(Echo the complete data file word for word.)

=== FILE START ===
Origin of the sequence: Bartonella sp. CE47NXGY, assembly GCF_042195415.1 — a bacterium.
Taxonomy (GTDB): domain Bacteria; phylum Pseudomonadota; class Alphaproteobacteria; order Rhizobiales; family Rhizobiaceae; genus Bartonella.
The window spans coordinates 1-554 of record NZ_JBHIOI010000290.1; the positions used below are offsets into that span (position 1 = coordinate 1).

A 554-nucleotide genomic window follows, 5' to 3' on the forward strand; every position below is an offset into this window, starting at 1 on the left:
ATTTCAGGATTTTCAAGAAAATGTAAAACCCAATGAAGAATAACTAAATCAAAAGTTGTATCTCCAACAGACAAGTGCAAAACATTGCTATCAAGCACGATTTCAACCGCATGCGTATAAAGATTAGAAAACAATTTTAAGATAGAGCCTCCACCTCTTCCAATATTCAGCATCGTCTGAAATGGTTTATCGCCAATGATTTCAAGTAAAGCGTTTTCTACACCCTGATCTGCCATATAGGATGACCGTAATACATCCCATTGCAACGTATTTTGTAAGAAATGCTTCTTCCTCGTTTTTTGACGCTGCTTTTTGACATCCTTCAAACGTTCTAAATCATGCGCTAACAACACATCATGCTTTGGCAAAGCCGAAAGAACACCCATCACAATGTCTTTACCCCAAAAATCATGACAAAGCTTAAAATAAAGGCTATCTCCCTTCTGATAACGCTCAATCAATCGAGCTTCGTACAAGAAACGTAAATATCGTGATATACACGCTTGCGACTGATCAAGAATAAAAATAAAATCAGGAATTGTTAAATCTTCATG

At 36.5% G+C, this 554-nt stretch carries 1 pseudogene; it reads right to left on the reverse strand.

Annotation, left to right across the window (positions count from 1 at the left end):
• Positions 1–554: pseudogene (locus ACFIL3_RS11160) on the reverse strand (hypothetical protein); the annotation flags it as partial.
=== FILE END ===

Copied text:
Origin of the sequence: Bartonella sp. CE47NXGY, assembly GCF_042195415.1 — a bacterium.
Taxonomy (GTDB): domain Bacteria; phylum Pseudomonadota; class Alphaproteobacteria; order Rhizobiales; family Rhizobiaceae; genus Bartonella.
The window spans coordinates 1-554 of record NZ_JBHIOI010000290.1; the positions used below are offsets into that span (position 1 = coordinate 1).

A 554-nucleotide genomic window follows, 5' to 3' on the forward strand; every position below is an offset into this window, starting at 1 on the left:
ATTTCAGGATTTTCAAGAAAATGTAAAACCCAATGAAGAATAACTAAATCAAAAGTTGTATCTCCAACAGACAAGTGCAAAACATTGCTATCAAGCACGATTTCAACCGCATGCGTATAAAGATTAGAAAACAATTTTAAGATAGAGCCTCCACCTCTTCCAATATTCAGCATCGTCTGAAATGGTTTATCGCCAATGATTTCAAGTAAAGCGTTTTCTACACCCTGATCTGCCATATAGGATGACCGTAATACATCCCATTGCAACGTATTTTGTAAGAAATGCTTCTTCCTCGTTTTTTGACGCTGCTTTTTGACATCCTTCAAACGTTCTAAATCATGCGCTAACAACACATCATGCTTTGGCAAAGCCGAAAGAACACCCATCACAATGTCTTTACCCCAAAAATCATGACAAAGCTTAAAATAAAGGCTATCTCCCTTCTGATAACGCTCAATCAATCGAGCTTCGTACAAGAAACGTAAATATCGTGATATACACGCTTGCGACTGATCAAGAATAAAAATAAAATCAGGAATTGTTAAATCTTCATG

At 36.5% G+C, this 554-nt stretch carries 1 pseudogene; it reads right to left on the reverse strand.

Annotation, left to right across the window (positions count from 1 at the left end):
• Positions 1–554: pseudogene (locus ACFIL3_RS11160) on the reverse strand (hypothetical protein); the annotation flags it as partial.